Dunkirk (2017, USA, UK, France, d. Christopher Nolan, 106 minutes)
I feel as though I should begin this review with a bit of a warning. My personal favorite film of all time is The Dark Knight and to me, Christopher Nolan is not only my favorite filmmaker, but in my opinion, the best filmmaker alive. Dunkirk solidifies that statement even more.
With a history of experimenting with the limits of cinema, Christopher Nolan pushes himself even further with, Dunkirk, a masterpiece of cinema that solidifies him as one of cinemas finest directors.
Told during the evacuation of 400,000 Allied soldiers in the French port city of Dunkirk, we see the story unfold from three different perspectives; the land, the sea and the air.
On land, we find a young soldier (Fionn Whitehead) who will do anything to catch a boat ride home, even if it means endangering fellow soldiers (One Direction’s Harry Styles, in a very fine performance, and Damien Bonnard).
On the sea, we find a British captain (Oscar-winner Mark Rylance) along with his son and his friend (Tom Glynn-Carney and Barry Keoghan) who take their small yacht out to join a civilian fleet in an attempt to rescue the stranded soldiers, but on their way, pick up a PTSD-ridden solider (Cillian Murphy) who refuses to go back to the shores of Dunkirk.
In the air, two air force pilots (Tom Hardy and Jack Lowden) find themselves fending off against multiple enemy aircrafts, all while defending Allied ships and keeping track of their fuel after one of their gas gauges is shot out.
Running at a very lean 106 minutes, Dunkirk is a film that begins right in the middle of the action. You’re not given much backstory, just the basic idea of the situation and BOOM you’re placed dead center in the middle of it.
Director Christopher Nolan takes a Hitchcockian approach to the story, relying on suspense more so than action or carnage and keeping everything to a minimum, despite it’s grand scale. The characters speak very little dialogue, we get zero exposition and pacing so fast, you hardly ever get a chance to catch your breath. It all feels very grounded, despite being one of the most epic films ever put to screen. It’s Nolan’s direction that makes this one of the most gripping and nerve-shattering films I’ve ever seen. Countless moments had me clutching my seat with a lump in my throat, just by the sheer terror of the sound of an incoming enemy plane whizzing by. Part of the terror comes from the fact that we’re never shown the enemy. In fact, they are only referred to as “the enemy”, keeping the story more ambiguous and helping the audience maintain the mindset of the soldiers.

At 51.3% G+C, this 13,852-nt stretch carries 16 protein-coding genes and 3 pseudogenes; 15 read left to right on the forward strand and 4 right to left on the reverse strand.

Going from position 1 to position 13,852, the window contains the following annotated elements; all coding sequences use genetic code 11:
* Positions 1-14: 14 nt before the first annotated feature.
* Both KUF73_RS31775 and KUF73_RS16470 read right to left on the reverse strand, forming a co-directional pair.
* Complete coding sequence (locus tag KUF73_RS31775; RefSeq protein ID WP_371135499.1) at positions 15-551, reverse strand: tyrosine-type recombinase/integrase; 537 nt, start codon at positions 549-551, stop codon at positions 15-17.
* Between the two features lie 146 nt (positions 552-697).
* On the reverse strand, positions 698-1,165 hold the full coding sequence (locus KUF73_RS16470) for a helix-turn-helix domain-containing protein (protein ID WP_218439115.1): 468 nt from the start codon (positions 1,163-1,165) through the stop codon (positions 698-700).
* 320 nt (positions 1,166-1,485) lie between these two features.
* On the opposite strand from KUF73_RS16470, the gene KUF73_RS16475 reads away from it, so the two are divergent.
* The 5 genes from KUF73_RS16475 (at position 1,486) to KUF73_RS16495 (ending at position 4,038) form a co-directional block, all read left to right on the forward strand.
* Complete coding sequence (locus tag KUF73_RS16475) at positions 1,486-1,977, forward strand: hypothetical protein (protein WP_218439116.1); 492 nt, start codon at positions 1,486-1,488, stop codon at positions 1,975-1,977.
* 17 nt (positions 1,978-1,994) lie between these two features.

Nolan manages to tell this story in a way that keeps you guessing, even though you’re aware of the outcome. With the interweaving of stories, there is a chance you could get confused if you’re not paying attention. This is a story that demands your full attention and right from the opening shot, you have no choice but to give yourself over to the film. Nolan doesn’t take his audience for granted. He assumes you’re smart enough to follow along and he’s correct. Nolan is the only filmmaker around who continuously challenges audiences without ever calling attention to it.
Beautifully realized by Nolan and DP Hoyte Van Hoytema, Dunkirk was shot on 65mm and IMAX cameras and there’s never a dull image on screen. From the sweeping aerial shots of the sea, (no green screen, mind you) to the nail-biting dogfights and even the claustrophobia-inducing moments inside a sinking ship, you’re always placed in the middle of the action. I can proudly say, you’ve never seen sequences this real before. The only proper way to see this film is on IMAX.
Dunkirk is also one of the best scored films in recent years. The music here, by Hans Zimmer, is as memorable as any of the beautiful shots in the film. The use of a ticking pocket watch (owned by none other than Christopher Nolan) makes for an effective device of setting tension. What helps make the film so terrifying and suspenseful is the score. It’s loud when it needs to be, it’s quiet when it needs to be and it serves as a backbone to the film.
Some have criticized the film for having no characters, but I disagree. This isn’t a film about characters, necessarily, but about the survival of the men who are stuck on the beach and the men defending it. We never get a scene where characters sit around and discuss their backstories, but we see who these characters are based on how they act in their current situation. We may not know most of their names, but with subtle hints and clues, we understand who these men are.
Dunkirk is film that electrifies on all senses. With a great ensemble cast, career-best work from composer Hans Zimmer, impeccable cinematography and filmmaking of the highest-possible order, this is a must-see for any film fan out there. Dunkirk is simply the best film of the year.